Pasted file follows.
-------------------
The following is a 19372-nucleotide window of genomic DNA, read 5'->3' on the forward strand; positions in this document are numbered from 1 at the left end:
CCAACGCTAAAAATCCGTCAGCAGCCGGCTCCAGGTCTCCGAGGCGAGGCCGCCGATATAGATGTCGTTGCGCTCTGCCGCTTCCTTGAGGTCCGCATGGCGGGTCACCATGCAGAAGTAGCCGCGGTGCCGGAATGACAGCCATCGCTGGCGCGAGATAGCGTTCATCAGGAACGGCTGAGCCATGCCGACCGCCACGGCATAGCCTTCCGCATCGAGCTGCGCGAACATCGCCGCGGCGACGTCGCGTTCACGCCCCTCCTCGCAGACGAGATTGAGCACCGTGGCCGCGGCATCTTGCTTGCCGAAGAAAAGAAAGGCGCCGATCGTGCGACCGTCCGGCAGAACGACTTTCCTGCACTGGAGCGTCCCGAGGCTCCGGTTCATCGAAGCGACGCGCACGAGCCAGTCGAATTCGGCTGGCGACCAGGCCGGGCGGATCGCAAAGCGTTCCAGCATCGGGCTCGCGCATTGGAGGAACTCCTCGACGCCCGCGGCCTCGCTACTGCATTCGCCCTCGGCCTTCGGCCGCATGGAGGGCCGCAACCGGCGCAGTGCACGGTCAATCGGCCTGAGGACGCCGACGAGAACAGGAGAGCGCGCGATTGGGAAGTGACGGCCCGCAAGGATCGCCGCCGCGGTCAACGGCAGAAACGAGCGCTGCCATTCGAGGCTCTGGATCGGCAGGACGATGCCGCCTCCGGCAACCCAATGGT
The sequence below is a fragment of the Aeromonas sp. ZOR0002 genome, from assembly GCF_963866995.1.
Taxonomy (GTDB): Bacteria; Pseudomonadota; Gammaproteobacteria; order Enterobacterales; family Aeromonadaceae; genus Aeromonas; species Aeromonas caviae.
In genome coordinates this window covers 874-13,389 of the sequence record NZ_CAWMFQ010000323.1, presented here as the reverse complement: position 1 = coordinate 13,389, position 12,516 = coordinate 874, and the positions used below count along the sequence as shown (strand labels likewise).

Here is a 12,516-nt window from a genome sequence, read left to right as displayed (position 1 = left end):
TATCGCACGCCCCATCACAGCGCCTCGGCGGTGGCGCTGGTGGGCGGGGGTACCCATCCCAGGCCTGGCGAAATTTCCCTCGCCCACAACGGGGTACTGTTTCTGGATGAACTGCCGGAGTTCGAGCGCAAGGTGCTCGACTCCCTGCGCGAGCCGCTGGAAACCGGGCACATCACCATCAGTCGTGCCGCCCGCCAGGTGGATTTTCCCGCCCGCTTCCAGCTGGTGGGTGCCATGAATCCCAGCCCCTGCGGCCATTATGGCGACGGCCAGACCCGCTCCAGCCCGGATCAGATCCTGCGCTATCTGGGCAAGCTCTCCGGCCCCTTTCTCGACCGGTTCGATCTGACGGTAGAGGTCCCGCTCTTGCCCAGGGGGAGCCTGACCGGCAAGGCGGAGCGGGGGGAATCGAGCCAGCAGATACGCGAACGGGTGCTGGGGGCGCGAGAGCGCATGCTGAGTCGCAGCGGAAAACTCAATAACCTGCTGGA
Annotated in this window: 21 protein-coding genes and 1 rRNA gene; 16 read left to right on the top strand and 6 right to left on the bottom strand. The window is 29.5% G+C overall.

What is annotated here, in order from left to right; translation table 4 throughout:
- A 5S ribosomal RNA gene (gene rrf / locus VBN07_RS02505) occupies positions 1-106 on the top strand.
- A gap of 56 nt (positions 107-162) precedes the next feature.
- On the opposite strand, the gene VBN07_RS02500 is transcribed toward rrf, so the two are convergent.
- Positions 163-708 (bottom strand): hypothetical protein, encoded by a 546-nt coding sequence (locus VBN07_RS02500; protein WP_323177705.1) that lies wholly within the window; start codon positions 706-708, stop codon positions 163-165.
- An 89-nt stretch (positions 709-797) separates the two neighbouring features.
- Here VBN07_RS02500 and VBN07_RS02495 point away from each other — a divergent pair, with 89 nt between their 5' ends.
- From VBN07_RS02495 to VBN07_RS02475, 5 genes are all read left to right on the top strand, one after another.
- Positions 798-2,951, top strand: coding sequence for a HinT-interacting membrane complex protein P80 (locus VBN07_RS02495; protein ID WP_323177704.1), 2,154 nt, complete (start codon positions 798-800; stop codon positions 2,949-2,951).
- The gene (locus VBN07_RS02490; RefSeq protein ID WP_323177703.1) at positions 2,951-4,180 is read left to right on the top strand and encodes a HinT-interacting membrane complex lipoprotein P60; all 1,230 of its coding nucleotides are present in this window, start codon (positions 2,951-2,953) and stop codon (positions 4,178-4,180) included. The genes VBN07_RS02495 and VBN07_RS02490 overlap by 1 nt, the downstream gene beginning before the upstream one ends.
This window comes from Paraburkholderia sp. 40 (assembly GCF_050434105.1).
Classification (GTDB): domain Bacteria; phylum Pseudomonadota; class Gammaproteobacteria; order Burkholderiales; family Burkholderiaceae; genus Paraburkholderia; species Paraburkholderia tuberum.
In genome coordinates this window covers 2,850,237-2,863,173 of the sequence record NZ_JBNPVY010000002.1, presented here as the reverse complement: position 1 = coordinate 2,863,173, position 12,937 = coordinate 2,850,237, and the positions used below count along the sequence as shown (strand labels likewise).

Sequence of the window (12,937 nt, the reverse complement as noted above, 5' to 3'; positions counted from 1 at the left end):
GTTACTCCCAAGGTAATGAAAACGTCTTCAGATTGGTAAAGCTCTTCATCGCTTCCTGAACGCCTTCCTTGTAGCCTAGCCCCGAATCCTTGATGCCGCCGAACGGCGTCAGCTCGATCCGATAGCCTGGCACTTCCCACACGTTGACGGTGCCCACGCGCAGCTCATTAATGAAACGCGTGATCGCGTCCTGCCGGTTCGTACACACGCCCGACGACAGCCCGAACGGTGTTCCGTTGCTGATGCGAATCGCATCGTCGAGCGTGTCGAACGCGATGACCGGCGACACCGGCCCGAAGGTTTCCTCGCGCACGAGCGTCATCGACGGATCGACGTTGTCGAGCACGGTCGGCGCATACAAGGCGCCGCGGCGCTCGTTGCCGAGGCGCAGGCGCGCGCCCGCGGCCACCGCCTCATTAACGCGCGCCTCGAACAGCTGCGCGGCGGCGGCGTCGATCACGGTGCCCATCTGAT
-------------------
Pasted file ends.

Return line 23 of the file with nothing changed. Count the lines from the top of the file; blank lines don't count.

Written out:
GTTACTCCCAAGGTAATGAAAACGTCTTCAGATTGGTAAAGCTCTTCATCGCTTCCTGAACGCCTTCCTTGTAGCCTAGCCCCGAATCCTTGATGCCGCCGAACGGCGTCAGCTCGATCCGATAGCCTGGCACTTCCCACACGTTGACGGTGCCCACGCGCAGCTCATTAATGAAACGCGTGATCGCGTCCTGCCGGTTCGTACACACGCCCGACGACAGCCCGAACGGTGTTCCGTTGCTGATGCGAATCGCATCGTCGAGCGTGTCGAACGCGATGACCGGCGACACCGGCCCGAAGGTTTCCTCGCGCACGAGCGTCATCGACGGATCGACGTTGTCGAGCACGGTCGGCGCATACAAGGCGCCGCGGCGCTCGTTGCCGAGGCGCAGGCGCGCGCCCGCGGCCACCGCCTCATTAACGCGCGCCTCGAACAGCTGCGCGGCGGCGGCGTCGATCACGGTGCCCATCTGAT